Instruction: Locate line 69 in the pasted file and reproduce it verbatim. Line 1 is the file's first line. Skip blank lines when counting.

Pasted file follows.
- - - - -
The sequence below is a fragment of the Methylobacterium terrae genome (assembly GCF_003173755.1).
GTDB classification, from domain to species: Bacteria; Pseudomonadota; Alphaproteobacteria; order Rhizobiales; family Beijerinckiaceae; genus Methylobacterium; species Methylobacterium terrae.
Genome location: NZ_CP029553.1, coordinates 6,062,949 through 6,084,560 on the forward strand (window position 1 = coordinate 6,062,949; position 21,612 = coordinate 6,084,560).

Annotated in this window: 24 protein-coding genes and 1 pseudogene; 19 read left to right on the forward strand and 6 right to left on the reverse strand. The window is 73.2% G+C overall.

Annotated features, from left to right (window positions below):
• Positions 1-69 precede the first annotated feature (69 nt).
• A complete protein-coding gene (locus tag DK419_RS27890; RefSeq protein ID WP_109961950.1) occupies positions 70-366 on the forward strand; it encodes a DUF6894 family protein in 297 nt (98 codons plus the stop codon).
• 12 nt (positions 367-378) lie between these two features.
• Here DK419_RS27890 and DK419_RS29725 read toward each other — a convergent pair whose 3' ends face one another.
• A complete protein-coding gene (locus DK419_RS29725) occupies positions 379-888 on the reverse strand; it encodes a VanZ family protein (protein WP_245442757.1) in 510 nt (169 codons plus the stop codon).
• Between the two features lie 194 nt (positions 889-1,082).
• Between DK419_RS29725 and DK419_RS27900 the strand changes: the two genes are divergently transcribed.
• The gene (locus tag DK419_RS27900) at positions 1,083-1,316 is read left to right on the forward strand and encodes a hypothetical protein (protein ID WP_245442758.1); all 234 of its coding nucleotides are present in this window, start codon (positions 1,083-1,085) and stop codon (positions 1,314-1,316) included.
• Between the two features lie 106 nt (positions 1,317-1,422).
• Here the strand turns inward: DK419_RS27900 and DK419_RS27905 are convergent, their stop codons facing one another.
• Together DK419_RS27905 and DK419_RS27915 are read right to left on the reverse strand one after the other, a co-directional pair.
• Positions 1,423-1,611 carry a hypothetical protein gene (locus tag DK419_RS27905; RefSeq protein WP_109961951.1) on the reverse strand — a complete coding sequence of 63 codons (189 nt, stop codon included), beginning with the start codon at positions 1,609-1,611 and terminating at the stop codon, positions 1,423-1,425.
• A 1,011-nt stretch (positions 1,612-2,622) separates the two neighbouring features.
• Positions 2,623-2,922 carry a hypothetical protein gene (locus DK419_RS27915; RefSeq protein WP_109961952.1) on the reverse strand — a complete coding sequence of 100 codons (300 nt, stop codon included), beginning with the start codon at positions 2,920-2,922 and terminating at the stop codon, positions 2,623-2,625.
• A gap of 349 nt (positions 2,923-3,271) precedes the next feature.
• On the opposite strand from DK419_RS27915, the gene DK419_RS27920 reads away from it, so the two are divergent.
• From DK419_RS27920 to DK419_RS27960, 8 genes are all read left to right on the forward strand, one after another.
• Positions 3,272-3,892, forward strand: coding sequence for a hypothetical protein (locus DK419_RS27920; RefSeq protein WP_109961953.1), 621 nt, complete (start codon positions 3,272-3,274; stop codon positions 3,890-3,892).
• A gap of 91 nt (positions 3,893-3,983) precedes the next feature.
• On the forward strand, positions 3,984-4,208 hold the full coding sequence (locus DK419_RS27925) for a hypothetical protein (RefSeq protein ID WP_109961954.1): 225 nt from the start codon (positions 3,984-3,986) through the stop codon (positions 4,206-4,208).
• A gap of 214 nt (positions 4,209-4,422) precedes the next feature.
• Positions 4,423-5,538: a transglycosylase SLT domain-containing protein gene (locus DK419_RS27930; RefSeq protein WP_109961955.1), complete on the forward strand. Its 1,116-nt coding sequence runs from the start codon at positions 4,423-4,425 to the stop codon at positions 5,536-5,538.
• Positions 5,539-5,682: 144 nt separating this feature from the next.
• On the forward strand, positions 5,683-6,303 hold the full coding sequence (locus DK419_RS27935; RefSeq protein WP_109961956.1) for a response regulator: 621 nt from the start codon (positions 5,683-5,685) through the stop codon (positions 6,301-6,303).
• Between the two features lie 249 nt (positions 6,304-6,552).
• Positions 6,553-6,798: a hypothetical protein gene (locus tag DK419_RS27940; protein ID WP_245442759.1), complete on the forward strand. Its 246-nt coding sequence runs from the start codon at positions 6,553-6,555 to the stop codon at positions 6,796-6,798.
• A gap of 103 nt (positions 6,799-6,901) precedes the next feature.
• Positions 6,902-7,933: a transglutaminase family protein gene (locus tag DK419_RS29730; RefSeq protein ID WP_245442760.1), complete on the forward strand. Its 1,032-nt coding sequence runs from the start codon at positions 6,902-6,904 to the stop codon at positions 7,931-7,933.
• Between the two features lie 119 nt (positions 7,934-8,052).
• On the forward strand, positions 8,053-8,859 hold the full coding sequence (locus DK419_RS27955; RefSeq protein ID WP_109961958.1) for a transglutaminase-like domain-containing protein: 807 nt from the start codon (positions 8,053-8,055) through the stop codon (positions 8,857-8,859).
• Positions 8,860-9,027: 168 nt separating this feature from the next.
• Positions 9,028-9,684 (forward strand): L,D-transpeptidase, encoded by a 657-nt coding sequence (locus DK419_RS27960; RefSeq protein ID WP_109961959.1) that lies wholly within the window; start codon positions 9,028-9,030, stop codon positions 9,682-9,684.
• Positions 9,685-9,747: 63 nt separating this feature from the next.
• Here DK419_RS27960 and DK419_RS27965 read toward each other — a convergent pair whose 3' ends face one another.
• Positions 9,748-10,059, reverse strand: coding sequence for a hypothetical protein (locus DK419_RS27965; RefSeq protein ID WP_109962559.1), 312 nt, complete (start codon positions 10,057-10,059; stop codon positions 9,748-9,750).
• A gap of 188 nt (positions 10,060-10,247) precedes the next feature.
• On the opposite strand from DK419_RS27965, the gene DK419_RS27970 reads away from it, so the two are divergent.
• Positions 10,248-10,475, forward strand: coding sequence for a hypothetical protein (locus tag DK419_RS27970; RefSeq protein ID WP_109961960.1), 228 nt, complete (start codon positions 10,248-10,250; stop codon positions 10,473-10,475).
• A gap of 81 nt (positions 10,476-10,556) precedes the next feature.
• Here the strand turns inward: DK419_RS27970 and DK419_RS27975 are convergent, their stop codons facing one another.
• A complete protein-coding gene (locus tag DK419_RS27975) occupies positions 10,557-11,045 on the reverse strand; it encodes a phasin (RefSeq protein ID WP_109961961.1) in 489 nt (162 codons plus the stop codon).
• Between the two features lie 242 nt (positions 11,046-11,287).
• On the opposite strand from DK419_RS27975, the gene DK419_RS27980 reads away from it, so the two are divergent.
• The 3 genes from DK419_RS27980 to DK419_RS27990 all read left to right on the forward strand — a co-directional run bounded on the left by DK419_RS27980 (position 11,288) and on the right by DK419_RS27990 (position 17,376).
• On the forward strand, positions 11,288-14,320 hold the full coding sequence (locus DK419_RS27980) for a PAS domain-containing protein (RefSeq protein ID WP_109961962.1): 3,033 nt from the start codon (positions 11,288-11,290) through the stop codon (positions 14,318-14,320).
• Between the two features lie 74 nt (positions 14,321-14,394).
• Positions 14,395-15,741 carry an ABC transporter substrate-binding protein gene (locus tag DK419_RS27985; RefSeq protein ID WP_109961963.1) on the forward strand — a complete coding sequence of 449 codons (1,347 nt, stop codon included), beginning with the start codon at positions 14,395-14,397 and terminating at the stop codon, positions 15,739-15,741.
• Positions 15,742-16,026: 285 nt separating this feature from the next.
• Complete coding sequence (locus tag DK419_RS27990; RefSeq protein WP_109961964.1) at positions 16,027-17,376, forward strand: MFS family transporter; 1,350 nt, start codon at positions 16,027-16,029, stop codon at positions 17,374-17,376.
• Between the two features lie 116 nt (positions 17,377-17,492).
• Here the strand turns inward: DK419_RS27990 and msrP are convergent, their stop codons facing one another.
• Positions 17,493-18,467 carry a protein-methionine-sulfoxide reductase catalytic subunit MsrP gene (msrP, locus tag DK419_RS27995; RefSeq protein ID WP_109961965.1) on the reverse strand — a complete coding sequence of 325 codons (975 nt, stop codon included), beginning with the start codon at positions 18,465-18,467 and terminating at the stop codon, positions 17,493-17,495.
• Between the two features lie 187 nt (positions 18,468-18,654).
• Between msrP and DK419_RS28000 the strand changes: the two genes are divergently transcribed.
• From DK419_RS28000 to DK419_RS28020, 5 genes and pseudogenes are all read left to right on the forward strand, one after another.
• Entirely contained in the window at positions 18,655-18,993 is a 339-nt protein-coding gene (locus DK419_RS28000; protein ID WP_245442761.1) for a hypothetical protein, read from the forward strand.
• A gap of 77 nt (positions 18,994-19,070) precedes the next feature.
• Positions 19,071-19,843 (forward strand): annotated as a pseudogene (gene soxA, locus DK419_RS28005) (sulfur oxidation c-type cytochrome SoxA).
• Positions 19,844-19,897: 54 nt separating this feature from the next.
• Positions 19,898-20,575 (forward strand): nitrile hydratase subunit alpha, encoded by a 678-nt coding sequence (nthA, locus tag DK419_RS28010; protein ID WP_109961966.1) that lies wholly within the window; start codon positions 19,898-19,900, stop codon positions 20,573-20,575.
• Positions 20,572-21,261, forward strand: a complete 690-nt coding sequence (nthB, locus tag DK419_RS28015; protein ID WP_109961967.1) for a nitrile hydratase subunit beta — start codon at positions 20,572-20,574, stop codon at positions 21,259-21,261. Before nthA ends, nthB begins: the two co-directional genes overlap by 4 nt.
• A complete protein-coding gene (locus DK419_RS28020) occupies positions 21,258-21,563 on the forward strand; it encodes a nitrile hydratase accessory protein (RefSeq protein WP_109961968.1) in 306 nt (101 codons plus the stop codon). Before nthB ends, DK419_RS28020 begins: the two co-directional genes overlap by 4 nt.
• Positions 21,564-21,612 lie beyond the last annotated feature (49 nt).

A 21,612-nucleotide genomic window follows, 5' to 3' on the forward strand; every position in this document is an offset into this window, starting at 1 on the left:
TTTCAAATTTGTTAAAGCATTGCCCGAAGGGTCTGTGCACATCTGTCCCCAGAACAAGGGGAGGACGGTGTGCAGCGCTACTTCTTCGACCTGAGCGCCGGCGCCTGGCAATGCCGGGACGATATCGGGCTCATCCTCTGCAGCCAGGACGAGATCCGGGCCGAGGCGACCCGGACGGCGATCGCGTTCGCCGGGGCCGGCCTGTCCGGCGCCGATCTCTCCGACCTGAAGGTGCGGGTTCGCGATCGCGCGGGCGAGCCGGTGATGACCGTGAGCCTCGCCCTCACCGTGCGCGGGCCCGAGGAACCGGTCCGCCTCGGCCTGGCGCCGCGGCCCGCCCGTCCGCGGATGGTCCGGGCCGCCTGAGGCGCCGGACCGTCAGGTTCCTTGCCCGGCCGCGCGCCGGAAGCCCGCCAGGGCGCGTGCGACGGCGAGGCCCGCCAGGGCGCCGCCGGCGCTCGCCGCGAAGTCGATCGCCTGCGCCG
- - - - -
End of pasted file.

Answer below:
A 21,612-nucleotide genomic window follows, 5' to 3' on the forward strand; every position in this document is an offset into this window, starting at 1 on the left: